OPTICAL IMAGING FOR STEM CELL RESEARCH
Stem cell research requires a wide range of skills in order to study the entire process of cell selection, isolation, modification, inoculation, tracking and fate monitoring. This last step of observation of the stem cells after injection in the animal is challenging: it requires being able to monitor the cells:
At the organism level to follow their migrations and at a more precise level to estimate cell survival, proliferation and ideally differentiation. Yet determining the stem cell fate is the key point of all the work performed beforehand. The PhotonIMAGER™ offers you decisive advantages in this quest for versatility and precision.
High sensitivity to track cell migration pathways
The design of the PhotonIMAGER™, with its intensified CCD camera, makes it really sensitive from the first second of the acquisition makes it the perfect solution for cell tracking experiments.
Excellent linearity to correlate signal intensity with cell proliferation estimation
Users of the PhotonIMAGER™ can rely on its outstandingly large dynamic range: Stem cells or migrating cells luminescence expression can therefore be followed and compared, with the possibility to compare cell proliferation and cell fate with time, or between individuals when the cells are located in similar locations.
Versatility to offer fields of view from whole body scale to the organ level
Being able to detect your migrating cells by whole body imaging of your mouse, in vivo and non invasively, is great. Yet it becomes really exciting only when you can have a closer look at the cells, to localize or quantify them more precisely. The PhotonIMAGER™, with its moving stage, allows you to really focus on the fate of your cells.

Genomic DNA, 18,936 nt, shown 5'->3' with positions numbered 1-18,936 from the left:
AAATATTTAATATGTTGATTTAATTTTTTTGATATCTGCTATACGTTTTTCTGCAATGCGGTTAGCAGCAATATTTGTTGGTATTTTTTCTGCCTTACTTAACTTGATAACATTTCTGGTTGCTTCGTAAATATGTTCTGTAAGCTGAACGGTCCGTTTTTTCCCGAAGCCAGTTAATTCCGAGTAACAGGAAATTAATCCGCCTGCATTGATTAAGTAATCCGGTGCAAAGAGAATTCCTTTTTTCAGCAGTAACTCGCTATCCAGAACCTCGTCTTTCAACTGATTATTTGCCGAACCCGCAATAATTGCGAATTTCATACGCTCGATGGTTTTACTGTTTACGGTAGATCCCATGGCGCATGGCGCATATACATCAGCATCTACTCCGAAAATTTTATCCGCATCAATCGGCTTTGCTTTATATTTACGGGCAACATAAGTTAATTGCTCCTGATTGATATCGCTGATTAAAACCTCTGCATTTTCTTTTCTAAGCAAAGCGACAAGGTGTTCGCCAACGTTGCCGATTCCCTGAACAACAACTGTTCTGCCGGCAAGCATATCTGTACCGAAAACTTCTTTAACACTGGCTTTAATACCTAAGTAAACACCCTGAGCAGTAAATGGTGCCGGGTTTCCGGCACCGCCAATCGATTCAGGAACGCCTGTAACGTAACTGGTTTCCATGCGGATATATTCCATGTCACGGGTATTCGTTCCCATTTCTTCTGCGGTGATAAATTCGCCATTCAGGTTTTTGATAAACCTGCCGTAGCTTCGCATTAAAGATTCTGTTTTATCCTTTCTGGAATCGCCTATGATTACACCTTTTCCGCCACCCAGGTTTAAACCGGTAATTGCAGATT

Fluorescence imaging of neuronal precursors
The acquisition focused on the signal of the mouse brain; the signal was co-registered with a mouse brain photography for co-localization. The detected signal is consistent with the presence of large number of fluorescent neuron precursors in the subventricular zone and in the olfactory bulb.
Courtesy of Dr. Couillard Desprès and Pr. L. Aigner, University of Regensburg, Germany
|Neuron precursors migrate from the subventricular zone to the olfactory bulb in the mouse brain (left mouse). The acquisition was performed without craniotomy, the cells could be detected through the skull of the animal, after shaving.The right mouse was used as control.
Courtesy of Dr. Couillard Desprès and Pr. L. Aigner, University of Regensburg, Germany.
Non-invasive imaging to follow migration longitudinally
If cell migration could be studied in vitro in Petri dishes, it would be so much easier. Yet animal models are necessary to have a physiological environment, with all the interactions and factors relevant to a living organism. Then if one needs to disturb this organism for the purpose of imaging, isn’t it going backwards?
The PhotonIMAGER™ was designed to help you provide your animals the best physiological conditions, to minimize disturbance. The system has a heating table, the temperature of which can be adapted; and anesthesia is performed with gas or injection, for your convenience. And with the In Actio imaging mode, you can even get rid of anesthesia, if this is compatible with your protocols!